Just a year before the coup in Chile, Friedman famously stated: “Only a crisis—actual or perceived—produces real change. When that crisis occurs, the actions that are taken depend on the ideas that are lying around.” Left-wing intellectuals like David Harvey and Naomi Klein have often accounted for the triumph of neoliberalism in the 1970s by quoting Friedman’s words as an illustration of the movement’s playbook—the “shock doctrine,” as Klein called it. They have taken post-coup Chile as ground zero for the approach Friedman seemed to be advocating. In their simplest version, such accounts can take on a Manichaean, conspiratorial quality. Edwards, who through his deep connections to Católica and Chicago is well-acquainted with most of the people involved in Chile’s neoliberal reforms, offers a counterpoint to such narratives. His personal loyalties do not make him reticent to criticize the Chicago Boys’ policies or their complicity with the dicta­torship. Nonetheless, he argues that Chile’s neoliberalization was a far more contingent and internally conflicted process than is often understood.

Edwards’s qualified defense of the Chicago Boys begins with his highly critical account of Allende’s economic policies. Defenders of Allende tend to attribute the serious economic woes of his government to external meddling by the United States and internal sabotage by right‑wing elements. Without denying these were factors, Edwards argues that Allende’s policies failed for foreseeable reasons. Initially, the socialist government succeeded in its goal of increasing aggregate de­mand through government spending—a standard Keynesian aim, pur­sued in a particularly radical fashion. But the longer-term result was to cause inflation to surge to over 700 percent in the year prior to the coup. “What the Allende government engaged in,” Edwards writes, “decades before it got its name, were policies very similar to those touted by the supporters of Modern Monetary Theory”: in effect, print lots of money and pretend inflation isn’t a thing.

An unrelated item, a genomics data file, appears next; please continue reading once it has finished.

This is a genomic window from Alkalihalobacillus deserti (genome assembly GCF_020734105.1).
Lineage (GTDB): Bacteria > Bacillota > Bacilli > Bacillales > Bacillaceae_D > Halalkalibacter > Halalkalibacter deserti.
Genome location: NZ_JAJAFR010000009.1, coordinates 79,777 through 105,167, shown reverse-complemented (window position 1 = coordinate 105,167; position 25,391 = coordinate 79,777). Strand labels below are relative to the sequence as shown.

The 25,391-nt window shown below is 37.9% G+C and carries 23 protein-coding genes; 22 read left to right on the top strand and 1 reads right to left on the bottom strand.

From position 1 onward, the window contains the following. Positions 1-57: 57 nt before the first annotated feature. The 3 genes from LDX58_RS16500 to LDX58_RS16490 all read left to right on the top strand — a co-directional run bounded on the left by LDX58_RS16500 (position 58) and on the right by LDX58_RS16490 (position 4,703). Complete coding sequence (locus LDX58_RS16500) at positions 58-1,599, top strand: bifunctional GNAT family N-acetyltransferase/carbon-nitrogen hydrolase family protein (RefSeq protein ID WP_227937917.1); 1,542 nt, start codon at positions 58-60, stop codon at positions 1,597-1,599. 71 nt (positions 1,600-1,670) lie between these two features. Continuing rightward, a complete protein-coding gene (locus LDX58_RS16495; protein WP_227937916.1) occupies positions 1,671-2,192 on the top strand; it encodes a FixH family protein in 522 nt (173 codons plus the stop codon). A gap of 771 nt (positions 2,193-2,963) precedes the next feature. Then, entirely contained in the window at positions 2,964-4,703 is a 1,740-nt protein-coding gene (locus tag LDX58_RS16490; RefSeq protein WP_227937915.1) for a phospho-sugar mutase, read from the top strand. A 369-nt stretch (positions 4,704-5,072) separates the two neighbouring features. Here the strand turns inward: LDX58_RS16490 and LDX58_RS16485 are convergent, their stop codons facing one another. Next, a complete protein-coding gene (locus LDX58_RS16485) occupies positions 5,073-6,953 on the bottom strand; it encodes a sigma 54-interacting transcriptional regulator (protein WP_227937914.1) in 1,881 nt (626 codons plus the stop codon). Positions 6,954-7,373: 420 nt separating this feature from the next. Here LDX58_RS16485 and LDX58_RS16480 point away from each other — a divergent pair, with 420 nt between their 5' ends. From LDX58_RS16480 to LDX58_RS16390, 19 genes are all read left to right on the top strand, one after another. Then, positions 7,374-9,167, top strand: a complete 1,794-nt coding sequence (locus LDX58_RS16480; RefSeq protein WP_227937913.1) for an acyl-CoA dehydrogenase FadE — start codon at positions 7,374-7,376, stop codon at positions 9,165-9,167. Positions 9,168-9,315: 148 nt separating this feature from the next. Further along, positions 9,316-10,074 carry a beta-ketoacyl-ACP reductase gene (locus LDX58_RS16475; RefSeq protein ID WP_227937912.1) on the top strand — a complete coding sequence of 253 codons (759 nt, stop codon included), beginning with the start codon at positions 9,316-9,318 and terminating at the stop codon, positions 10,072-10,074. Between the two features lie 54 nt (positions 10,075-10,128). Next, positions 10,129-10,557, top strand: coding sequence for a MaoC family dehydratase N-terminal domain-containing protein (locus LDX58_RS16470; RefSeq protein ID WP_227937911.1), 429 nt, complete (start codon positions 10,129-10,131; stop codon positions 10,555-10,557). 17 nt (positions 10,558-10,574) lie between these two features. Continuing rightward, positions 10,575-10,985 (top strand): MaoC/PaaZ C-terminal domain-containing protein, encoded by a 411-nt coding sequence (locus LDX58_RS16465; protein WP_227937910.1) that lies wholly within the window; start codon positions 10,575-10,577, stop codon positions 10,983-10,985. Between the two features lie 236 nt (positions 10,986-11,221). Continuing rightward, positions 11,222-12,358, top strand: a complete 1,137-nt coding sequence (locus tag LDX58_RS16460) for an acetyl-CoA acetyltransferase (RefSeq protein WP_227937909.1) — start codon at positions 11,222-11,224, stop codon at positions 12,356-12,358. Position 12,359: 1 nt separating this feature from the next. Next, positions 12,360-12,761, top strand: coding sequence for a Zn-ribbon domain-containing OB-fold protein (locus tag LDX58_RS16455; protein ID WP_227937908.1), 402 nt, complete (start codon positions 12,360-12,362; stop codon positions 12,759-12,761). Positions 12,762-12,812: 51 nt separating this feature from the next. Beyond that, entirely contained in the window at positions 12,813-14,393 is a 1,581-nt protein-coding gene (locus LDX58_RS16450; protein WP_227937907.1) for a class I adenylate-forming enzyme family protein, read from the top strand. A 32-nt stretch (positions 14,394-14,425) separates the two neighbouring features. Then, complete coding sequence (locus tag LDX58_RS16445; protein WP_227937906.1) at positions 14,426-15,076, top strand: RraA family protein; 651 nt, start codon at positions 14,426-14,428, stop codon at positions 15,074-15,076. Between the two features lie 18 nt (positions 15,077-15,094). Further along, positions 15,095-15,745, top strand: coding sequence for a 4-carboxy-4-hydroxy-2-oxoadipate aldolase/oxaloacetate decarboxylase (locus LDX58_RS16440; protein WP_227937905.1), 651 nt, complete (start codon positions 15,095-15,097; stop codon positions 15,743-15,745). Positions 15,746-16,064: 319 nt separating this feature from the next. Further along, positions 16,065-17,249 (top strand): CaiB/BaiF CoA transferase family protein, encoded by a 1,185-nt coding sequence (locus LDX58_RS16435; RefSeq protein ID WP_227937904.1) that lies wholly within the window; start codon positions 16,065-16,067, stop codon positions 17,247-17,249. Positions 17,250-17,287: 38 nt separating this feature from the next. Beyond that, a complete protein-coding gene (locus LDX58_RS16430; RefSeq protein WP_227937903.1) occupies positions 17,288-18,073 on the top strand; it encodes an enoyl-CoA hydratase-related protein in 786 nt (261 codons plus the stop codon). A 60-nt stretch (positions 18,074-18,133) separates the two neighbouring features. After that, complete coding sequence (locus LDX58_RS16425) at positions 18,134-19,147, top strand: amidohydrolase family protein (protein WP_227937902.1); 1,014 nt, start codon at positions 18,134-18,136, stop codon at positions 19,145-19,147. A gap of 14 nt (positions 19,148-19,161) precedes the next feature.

Edwards also offers an inside view of the Allende regime’s haphazard attempts to deal with the fallout through what he calls a “surrealistic system of price controls.” As a nineteen-year-old student, he was re­cruited to work in the government Directory of Industry and Commerce, which had the power to authorize or refuse requests for price increases from industry. With inflation rendering authorized prices almost instantly outdated, producers had to constantly submit new price requests, which were “promptly denied.” As Edwards remarks, “Any first year student would have predicted the results of this viciously circular process: massive shortages and a thriving black market for all sorts of goods.” The government responded by cracking down harshly on the black market, shutting down stores that failed to comply with official prices and confiscating their goods. These heavy-handed tactics became a drag on the government’s popularity.

It was in response to these mounting problems that some in Allende’s government began developing the secret project known as Cybersyn, which has recently become the subject of considerable scholarly and popular interest. Guided by the English management consultant Stafford Beer, Cybersyn was supposed to use cutting-edge cybernetic theory and the latest technologies—the telex and the computer—to determine the correct prices of every good in the country. The project has become attractive to those on the left today who imagine that new communication technologies might be used to develop a more intelligently managed economy than was viable in earlier socialist projects. But Edwards is dismissive of the oft-floated idea that Cybersyn could have remedied Chile’s deep economic woes if given more time. He recalls a meeting he attended, at which Beer was present, in which the impracticality of the project seemed evident even to the consultant on whose ideas it was based.

In other words, whatever errors the Chicago Boys themselves made once they had the opportunity to reshape Chile’s economy, Edwards is clear that they were right to believe that the path taken by Allende’s government could only lead to disaster.

Francis Spufford’s Red Plenty is an amusing look at why cybernetics is so unworkable.